“So much of that comes from the people I was surrounded by, first and foremost, and to watch their preparation. I’ve always truly hung my hat on preparation. And to learn how to do it in the broadcasting world is a little bit different. How you’re able to put it out there, I think, is really an art. Watching guys like Gary Thorne and Jim Hunter and Jim Palmer do it over and over again and seeing just how relaxed they were, I understood and wasn’t in a rush. It was going to be a matter of time. … Through my repetition, being around the right people on a daily basis, it took a while, but thank goodness it did and I just felt so comfortable, so much more comfortable calling a game, talking about players, what to look for in certain situations. That’s really what it all comes down to. To be able to get maybe an extra year or two under my belt is really what allowed that.”
On whether he wants to pursue coaching in the future:
“I have had some unbelievable role models and examples in my life of some of the greatest baseball people in the world. One that I hold so true to my heart was my college baseball coach. His name was John Winkin. He was an institution [at Maine], went to the College World Series five out of six years in the early ‘80s, just an incredible baseball legend. When the University of Maine let him go his quote was, ‘I love baseball. I’ll coach Little League. I’ll be fine.’ That’s the way I feel. I’ve been fortunate. Just recently, I’m starting to do some lessons over at The Baseball Warehouse [in Forest Hill]. Just to be around kids and watch kids learn and help them try to enjoy this incredible sport by learning the right way is really what I’m passionate about right now.”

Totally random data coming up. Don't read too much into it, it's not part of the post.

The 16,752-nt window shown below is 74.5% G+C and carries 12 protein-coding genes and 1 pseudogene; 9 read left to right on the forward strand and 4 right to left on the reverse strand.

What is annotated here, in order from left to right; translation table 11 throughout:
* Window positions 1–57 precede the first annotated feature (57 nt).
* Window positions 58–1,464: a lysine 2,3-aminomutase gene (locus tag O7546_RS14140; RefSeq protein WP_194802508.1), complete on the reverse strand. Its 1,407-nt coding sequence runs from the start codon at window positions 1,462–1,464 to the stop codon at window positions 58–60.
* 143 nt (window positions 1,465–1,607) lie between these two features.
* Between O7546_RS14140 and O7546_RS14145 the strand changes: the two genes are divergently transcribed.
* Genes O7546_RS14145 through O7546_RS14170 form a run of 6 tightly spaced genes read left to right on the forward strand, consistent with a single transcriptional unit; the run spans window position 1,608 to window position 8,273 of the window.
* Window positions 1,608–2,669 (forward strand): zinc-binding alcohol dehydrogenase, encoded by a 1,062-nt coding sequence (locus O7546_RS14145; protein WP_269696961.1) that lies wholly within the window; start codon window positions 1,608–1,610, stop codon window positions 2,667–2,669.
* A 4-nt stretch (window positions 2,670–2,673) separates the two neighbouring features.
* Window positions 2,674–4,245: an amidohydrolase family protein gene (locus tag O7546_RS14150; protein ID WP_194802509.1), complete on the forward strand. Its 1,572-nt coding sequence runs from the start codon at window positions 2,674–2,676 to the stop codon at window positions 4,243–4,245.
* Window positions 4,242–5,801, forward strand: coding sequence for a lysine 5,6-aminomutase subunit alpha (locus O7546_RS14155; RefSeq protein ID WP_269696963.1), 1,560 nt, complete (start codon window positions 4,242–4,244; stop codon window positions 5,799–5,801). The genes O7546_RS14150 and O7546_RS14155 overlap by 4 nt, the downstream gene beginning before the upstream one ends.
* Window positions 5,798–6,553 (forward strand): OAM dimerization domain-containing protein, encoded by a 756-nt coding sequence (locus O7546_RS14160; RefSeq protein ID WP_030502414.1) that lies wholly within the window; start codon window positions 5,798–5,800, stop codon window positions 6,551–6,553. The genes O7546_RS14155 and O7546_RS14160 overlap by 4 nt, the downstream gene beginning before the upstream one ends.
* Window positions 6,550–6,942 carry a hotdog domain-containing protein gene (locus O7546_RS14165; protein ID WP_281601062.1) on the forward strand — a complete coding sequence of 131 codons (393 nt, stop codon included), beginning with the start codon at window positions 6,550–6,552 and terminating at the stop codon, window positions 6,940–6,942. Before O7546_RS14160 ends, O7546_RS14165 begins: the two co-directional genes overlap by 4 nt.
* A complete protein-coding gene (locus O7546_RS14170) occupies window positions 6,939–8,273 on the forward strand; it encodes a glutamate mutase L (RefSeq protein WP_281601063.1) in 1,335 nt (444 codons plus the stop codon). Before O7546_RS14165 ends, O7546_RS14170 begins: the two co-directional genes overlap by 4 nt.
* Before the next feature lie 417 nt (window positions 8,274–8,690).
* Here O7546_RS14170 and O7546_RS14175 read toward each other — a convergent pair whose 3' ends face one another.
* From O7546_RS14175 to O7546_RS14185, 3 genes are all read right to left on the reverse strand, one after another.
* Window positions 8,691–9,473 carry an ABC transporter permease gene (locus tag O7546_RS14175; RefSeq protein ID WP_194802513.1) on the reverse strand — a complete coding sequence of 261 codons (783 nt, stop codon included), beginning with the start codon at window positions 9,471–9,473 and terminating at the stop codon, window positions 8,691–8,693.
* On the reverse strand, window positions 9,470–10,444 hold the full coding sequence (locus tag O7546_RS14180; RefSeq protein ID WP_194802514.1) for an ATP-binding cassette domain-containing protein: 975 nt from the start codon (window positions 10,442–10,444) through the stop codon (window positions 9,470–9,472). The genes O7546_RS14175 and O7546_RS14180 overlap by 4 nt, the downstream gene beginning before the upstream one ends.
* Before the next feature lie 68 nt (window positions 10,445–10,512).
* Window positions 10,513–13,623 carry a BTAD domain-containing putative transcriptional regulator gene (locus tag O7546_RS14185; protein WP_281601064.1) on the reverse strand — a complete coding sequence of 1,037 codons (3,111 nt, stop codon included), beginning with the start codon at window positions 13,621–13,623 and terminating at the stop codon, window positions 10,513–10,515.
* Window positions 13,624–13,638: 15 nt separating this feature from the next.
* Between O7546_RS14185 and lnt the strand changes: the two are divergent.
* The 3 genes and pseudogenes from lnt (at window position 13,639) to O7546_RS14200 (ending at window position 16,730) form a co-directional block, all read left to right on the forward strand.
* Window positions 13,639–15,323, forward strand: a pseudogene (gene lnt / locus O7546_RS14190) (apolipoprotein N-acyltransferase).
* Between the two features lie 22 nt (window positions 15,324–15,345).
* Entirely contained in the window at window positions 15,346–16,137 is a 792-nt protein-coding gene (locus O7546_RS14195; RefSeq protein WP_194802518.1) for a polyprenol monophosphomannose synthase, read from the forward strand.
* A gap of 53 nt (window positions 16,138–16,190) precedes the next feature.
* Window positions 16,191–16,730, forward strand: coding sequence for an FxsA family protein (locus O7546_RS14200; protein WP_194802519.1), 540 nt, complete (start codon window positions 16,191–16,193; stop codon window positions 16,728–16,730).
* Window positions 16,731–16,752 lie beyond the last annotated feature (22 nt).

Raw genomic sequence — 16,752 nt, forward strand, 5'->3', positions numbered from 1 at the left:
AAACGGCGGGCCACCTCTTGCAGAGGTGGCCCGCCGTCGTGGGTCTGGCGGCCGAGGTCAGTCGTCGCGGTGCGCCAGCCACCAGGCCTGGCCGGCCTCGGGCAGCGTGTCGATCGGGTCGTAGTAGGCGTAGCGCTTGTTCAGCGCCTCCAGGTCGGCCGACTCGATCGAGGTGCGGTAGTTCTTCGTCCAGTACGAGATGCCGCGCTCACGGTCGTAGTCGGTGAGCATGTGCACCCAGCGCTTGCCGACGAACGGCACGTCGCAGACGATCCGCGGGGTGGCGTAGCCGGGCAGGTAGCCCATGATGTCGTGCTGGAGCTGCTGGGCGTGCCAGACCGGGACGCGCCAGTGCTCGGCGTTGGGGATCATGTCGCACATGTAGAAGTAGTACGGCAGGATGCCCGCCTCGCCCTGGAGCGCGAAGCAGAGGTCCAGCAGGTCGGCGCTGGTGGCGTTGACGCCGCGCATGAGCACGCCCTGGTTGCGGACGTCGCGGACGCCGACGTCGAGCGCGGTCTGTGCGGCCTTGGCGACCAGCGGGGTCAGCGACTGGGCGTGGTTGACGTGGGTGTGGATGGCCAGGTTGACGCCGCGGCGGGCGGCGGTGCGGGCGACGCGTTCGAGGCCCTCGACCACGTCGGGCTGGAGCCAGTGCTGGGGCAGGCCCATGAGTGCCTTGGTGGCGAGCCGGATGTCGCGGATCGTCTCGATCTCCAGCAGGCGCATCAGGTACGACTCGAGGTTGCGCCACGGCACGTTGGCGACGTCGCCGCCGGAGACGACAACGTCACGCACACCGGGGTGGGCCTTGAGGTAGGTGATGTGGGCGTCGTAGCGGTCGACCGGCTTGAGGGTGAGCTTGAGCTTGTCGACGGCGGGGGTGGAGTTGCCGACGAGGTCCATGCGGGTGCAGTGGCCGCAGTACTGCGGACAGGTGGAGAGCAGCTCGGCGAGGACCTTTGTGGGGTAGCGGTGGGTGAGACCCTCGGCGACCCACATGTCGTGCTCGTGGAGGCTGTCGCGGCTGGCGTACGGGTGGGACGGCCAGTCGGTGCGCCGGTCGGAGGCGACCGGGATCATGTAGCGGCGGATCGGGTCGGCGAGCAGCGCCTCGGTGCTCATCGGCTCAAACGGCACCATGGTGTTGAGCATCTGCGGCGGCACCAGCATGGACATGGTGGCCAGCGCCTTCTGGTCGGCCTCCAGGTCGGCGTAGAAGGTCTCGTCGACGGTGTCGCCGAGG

On continuing his work as the chairman of the League of Dreams:
“The Orioles have continued to show support, and they promised that they would continue to do that. So I look forward to working with them and hopefully watching the League of Dreams take off because it is a wonderful organization that gives all kids of any special needs opportunities to play baseball and softball. We’re partnered with incredible groups. The Children’s Guild [Alliance] is an unbelievable learning organization that continues to be innovative and we’re part of that and so thankful for it. And, of course, the great Cal Ripken Sr. Foundation continues to do incredible things all over the world baseball-wise and we’re part of that incredible group. We’re looking to continue to build and feed off that and help so many kids that really need these opportunities to get out there and enjoy a sport.”
For more from Bordick, listen to the full interview here:
Photo Credit: Kenya Allen/PressBox